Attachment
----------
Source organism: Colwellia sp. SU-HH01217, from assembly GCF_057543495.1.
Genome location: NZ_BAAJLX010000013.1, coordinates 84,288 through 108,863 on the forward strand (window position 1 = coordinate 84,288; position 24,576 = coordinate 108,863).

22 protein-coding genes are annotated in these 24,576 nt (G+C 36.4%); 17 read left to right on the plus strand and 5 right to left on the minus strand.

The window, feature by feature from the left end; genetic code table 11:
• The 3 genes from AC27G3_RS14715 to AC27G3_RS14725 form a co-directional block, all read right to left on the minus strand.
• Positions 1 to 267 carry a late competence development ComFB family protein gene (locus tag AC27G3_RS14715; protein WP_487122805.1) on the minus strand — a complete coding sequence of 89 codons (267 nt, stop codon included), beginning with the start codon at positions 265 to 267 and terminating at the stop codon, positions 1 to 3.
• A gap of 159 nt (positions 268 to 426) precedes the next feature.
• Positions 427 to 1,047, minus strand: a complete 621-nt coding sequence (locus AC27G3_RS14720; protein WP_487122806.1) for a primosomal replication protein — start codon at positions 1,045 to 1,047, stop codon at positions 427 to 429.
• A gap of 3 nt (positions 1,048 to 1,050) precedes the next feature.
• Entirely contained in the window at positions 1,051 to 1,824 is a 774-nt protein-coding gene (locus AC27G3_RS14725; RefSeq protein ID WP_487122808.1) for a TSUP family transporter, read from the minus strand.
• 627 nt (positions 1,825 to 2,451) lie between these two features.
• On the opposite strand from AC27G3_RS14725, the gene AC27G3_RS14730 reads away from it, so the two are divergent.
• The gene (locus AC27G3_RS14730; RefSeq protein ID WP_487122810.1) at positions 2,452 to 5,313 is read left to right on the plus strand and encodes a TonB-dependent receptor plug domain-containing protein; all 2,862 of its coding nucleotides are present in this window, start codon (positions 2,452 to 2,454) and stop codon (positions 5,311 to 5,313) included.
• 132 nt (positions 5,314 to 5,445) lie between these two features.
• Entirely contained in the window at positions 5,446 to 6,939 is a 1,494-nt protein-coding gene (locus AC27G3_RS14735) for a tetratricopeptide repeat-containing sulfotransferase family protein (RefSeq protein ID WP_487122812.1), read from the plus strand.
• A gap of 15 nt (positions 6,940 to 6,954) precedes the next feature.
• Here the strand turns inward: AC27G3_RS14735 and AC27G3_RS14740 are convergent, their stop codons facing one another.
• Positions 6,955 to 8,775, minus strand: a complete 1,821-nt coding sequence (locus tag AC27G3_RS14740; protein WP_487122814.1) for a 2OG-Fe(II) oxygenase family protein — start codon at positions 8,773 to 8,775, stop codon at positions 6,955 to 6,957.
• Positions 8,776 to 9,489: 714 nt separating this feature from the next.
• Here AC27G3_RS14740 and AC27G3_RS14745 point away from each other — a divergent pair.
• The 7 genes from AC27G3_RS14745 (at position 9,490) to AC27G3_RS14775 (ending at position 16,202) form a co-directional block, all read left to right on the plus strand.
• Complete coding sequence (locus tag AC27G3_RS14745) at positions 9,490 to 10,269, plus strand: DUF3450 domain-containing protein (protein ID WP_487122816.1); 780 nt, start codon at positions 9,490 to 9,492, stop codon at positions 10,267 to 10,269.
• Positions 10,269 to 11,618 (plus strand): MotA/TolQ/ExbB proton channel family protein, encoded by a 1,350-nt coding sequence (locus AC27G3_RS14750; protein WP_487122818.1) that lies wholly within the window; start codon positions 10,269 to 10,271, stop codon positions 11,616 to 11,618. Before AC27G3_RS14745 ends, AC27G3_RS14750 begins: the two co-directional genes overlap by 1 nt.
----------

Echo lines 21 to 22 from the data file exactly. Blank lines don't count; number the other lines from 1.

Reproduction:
• The 7 genes from AC27G3_RS14745 (at position 9,490) to AC27G3_RS14775 (ending at position 16,202) form a co-directional block, all read left to right on the plus strand.
• Complete coding sequence (locus tag AC27G3_RS14745) at positions 9,490 to 10,269, plus strand: DUF3450 domain-containing protein (protein ID WP_487122816.1); 780 nt, start codon at positions 9,490 to 9,492, stop codon at positions 10,267 to 10,269.